Description: Detailed annual and triannual reports describing the progress accomplished during the tenure of this grant were filed with the Program Manager for Catalysis at the Office of Basic Energy Sciences. To avoid unnecessary duplication, the present report will provide a brief overview of the research areas that were sponsored by this grant and list the resulting publications and theses based on this DOE supported research. The scientific personnel participating in (and trained by) this grant's research are also listed. Research carried out under this DOE grant was largely concerned with the mechanisms of the homogeneous catalytic and photocatalytic activation of small molecules such as carbon monoxide, dihydrogen and various hydrocarbons. Much of the more recent effort has focused on the dynamics and mechanisms of reactions relevant to substrate carbonylations by homogeneous organometallic catalysts. A wide range of modern investigative techniques were employed, including quantitative fast reaction methodologies such as time-resolved optical (TRO) and time-resolved infrared (TRIR) spectroscopy and stopped flow kinetics. Although somewhat diverse, this research falls within the scope of the long-term objective of applying quantitative techniques to elucidate the dynamics and understand the principles of mechanisms relevant to the selective and efficient catalytic conversions of fundamental feedstocks to higher value materials.
Date: February 22, 2005
Creator: Ford, Peter C.
Partner: UNT Libraries Government Documents Department

Role of C and P Sites on the Chemical Activity of Metal Carbide and Phosphides: From Clusters to Single-Crystal Surfaces

Description: Transition metal carbides and phosphides have shown tremendous potential as highly active catalysts. At a microscopic level, it is not well understood how these new catalysts work. Their high activity is usually attributed to ligand or/and ensemble effects. Here, we review recent studies that examine the chemical activity of metal carbide and phosphides as a function of size, from clusters to extended surfaces, and metal/carbon or metal/phosphorous ratio. These studies reveal that the C and P sites in these compounds cannot be considered as simple spectators. They moderate the reactivity of the metal centers and provide bonding sites for adsorbates.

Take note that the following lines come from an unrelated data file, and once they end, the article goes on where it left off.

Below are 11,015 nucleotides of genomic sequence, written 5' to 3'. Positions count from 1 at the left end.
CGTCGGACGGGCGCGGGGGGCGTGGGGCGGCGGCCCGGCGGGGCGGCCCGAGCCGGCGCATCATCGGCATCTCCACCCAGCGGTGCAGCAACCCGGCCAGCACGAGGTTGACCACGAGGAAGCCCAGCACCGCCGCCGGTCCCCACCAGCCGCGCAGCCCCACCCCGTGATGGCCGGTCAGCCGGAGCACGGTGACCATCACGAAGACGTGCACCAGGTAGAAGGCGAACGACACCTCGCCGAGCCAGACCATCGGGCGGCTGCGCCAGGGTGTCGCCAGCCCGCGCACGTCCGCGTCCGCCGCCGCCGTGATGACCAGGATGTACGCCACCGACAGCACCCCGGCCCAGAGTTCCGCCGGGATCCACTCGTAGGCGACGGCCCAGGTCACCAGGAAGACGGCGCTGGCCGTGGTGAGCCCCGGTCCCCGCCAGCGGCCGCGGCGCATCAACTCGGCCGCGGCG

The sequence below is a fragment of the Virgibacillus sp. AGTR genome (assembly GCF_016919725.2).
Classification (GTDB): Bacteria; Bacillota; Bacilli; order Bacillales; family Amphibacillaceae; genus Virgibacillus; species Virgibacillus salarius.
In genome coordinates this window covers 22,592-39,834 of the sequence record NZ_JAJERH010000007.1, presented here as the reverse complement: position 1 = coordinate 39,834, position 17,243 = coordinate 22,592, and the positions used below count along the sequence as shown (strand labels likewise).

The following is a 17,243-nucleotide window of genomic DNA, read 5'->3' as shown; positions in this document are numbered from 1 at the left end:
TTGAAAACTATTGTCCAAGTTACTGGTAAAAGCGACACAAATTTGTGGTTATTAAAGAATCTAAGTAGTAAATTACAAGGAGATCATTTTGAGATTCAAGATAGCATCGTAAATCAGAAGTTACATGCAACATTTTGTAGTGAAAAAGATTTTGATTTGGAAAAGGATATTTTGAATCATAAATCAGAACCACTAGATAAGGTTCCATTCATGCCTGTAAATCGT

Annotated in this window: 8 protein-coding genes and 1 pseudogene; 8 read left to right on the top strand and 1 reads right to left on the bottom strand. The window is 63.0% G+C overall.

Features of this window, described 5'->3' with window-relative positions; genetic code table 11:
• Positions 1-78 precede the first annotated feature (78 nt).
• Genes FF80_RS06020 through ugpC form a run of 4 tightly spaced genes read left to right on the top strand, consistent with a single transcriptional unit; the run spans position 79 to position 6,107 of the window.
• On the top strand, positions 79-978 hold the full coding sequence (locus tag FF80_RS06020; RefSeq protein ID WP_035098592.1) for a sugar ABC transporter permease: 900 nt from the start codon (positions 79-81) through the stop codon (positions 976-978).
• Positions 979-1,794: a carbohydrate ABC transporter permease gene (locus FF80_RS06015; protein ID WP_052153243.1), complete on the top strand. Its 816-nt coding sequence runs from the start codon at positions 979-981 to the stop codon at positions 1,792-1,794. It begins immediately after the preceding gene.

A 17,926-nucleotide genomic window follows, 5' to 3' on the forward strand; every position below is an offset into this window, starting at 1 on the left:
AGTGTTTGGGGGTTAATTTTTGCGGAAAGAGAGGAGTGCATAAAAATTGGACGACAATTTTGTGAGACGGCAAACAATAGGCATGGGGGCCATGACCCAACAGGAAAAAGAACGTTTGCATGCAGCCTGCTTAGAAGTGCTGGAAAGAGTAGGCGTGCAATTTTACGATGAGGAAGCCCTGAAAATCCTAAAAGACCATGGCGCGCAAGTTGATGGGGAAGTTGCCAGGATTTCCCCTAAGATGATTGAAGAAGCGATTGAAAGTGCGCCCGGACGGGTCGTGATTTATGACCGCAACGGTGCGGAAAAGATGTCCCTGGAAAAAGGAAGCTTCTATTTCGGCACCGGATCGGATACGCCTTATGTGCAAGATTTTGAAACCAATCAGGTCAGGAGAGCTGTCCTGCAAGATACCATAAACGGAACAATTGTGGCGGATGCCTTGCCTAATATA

Date: July 1, 2007
Creator: Rodriguez, J. A.; Vines, F.; Liu, P. & Illas, F.
Partner: UNT Libraries Government Documents Department

Novel catalysts for methane activation. Final progress report, September 30, 1992--April 30, 1996

Description: This final report summarizes the results of our research under Contract No. DE-AC22-92PC92112, Novel Catalysts for Methane Activation. In this research we prepared and tested fullerene soots for converting methane into higher hydrocarbons. We conducted the methane conversions using dehydrocoupling conditions, primarily in the temperature regimes of 600{degrees}-1000{degrees}C and atmospheric pressures. The research was divided into three sections. The first section focused on comparing fullerene soots with other forms of carbon such as acetylene black and Norit-A. We found that the fullerene soot was indeed more reactive than the other forms of carbon. However, due to its high reactivity, it was not selective. The second section focused on the effect of metals on the reactivity of the soots, including both transition metals and alkali metals. We found that potassium could enhance the selectivities of fullerene soot to higher hydrocarbons, but the effect was unique to fullerene soot and did not improve the performance of other forms of carbon. The third part focused on the use of co-feeds for methane activation to enhance the selectivities and lower the temperature threshold of methane activation.